If All Else Fails, Spectrum Remains
“Linear TV is … marching towards a great precipice and is going to be be pushed off,” Bob Iger said at a Los Angeles conference last September. “I can’t tell you when, but it goes away.”
Not exactly what you want to hear about broadcasting and its enablers, cable and satellite, from the once and again Disney CEO who has deep roots in broadcasting and who, among much else, still oversees ABC and its string of fine TV stations.
Let’s face it. Bob has a point. Somewhere out there is a cliff and streaming TV is pushing broadcasting toward it, although I think it is farther away that Bob implied.
But I come today not to alarm, but to reassure.
Should the business of producing news and selling spots go over the edge, all will not be lost. Broadcasters have something that will soften the fall — their spectrum.
Like concrete, steel and plastic, spectrum is one of the fundamental ingredients of modern civilization. Demand for it from wireless carriers and others only grows and, consequently, so does its value.
If broadcasting as a TV medium falters, broadcasters should be able monetize their spectrum and tap that value in at least two non-broadcasting ways. They can repurpose it for datacasting or they can auction it off to the highest bidder.
Datacasting got off to a rough start back in the early oughts when the broadcasters began making the switch to digital and discovered they would have extra capacity to distribute data along with HDTV.
For a moment, datacasting was the rage. Top station groups aligned with one of two startup companies, iBlast or Geocast. Both had the same basic idea: Use broadcasters’ excess capacity to deliver digitized music, games, videos, news clips, sports highlights and matter to desktops and laptops. Broadcasters would share in the subscription revenue.
It all came to naught as the internet soon proved that it could provide rich media in any form with much less cost and fuss than the broadcast-based services could.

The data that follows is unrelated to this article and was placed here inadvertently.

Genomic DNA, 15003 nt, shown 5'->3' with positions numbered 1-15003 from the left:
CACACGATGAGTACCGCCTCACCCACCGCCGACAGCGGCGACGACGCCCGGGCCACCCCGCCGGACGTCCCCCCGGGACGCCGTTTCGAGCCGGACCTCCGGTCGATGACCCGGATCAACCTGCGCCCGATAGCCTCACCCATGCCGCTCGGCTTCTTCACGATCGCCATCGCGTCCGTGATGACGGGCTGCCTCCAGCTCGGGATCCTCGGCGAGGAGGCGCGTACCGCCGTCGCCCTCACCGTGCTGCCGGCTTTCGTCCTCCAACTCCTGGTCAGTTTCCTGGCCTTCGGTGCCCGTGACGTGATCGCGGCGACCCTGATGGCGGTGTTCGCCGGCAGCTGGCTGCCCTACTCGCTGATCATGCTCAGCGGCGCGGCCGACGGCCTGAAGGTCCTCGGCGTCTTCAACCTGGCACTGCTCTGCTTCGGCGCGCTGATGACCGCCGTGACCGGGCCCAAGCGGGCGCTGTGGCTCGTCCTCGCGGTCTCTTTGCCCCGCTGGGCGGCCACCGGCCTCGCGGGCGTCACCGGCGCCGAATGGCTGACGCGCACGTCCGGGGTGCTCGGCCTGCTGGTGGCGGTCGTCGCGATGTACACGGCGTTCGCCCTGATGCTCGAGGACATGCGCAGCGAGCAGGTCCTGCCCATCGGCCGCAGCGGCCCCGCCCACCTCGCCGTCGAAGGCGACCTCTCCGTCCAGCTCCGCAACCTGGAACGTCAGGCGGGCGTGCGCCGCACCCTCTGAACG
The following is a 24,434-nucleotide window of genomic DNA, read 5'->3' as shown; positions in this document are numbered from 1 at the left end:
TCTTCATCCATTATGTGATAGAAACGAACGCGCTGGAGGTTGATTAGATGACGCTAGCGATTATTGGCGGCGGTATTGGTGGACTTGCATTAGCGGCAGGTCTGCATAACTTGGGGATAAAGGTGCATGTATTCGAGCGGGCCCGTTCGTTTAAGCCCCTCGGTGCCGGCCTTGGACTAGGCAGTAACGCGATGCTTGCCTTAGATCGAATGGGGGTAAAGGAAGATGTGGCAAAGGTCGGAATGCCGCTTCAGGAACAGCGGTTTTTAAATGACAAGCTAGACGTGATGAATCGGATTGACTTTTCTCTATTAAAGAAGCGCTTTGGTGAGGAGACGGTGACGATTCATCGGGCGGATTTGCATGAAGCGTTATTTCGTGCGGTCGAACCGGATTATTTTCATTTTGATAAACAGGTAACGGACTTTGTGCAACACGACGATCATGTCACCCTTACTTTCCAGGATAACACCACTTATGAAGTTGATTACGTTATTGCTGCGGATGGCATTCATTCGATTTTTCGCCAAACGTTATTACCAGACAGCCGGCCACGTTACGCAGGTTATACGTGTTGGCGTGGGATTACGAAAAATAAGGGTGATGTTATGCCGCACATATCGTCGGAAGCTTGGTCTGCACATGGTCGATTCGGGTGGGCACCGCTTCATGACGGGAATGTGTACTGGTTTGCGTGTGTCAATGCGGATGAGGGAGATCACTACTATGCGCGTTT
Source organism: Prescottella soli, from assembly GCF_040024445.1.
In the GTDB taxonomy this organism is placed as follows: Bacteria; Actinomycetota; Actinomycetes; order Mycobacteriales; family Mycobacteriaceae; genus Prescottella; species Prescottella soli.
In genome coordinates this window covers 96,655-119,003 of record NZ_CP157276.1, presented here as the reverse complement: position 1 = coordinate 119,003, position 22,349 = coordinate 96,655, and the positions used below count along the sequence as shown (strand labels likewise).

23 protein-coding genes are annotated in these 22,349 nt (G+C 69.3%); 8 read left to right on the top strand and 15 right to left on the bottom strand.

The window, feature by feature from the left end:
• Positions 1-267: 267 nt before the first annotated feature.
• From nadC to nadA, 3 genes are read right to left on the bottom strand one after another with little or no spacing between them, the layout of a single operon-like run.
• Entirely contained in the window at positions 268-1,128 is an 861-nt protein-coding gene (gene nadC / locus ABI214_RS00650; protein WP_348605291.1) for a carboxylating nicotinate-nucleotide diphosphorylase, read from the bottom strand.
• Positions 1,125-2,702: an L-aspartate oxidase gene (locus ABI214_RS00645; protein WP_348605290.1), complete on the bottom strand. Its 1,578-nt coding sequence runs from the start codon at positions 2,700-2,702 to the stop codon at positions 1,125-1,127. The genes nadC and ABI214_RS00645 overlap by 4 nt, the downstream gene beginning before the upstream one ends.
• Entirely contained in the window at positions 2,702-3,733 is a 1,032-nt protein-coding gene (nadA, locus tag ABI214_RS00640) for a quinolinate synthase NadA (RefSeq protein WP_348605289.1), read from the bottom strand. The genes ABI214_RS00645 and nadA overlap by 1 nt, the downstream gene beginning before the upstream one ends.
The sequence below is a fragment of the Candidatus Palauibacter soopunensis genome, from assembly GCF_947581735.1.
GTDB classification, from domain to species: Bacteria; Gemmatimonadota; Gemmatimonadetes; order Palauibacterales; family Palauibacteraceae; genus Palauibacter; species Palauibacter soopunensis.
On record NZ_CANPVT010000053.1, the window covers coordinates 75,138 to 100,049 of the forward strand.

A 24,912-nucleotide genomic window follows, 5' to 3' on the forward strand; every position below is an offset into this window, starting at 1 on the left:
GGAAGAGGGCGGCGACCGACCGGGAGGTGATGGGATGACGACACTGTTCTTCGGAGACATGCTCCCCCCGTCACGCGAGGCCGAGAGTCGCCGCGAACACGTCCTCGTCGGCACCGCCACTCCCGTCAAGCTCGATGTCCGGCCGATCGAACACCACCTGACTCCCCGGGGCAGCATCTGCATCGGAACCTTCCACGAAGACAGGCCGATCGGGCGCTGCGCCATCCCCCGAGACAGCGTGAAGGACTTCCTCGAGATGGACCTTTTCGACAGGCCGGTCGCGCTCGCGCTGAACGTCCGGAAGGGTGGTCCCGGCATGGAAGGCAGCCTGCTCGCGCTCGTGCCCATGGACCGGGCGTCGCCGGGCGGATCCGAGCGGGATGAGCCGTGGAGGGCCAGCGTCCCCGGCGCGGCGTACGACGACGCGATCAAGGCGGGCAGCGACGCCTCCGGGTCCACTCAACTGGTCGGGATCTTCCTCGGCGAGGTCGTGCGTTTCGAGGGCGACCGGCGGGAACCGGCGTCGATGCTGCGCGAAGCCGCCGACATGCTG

But with the FCC’s authorization of a new, much more capable digital standard, ATSC 3.0, in 2017, interest in datacasting has spiked once again.
Broadcast proponents led by Nexstar and Sinclair believe that they will now be able to lease spectrum to third parties for GPS-like location services; traffic and electrical grid management; public safety; emergency warnings; education; updating of software; in-vehicle entertainment; digital billboards and a host of other IoT applications where the data receivers are widely scattered or mobile.
Entering this market requires a big investment. Not only do broadcasters have to upgrade their transmission facilities for 3.0, but they will have to build and maintain single frequency networks — well-placed repeater stations around their towns — to ensure reliable and uniform signal coverage.
The BIA research firm says that datacasting could yield $10 billion in revenue by 2030 if broadcasters can lease just 20% of their digital capacity.
I’m a bit skeptical that the demand for datacasting is as great as proponents say it is. If it were, I figure at least one eager client with a killer application would have emerged by now to drive the pace of 3.0 rollout that has been, to date, lethargic.
But I could be wrong. Datacasting might prove just the thing to revive the fortunes of broadcasters. Let’s hope.
In any case, I believe broadcasters, if they’re smart, will have that other option of just selling the spectrum, bit by bit or all at once.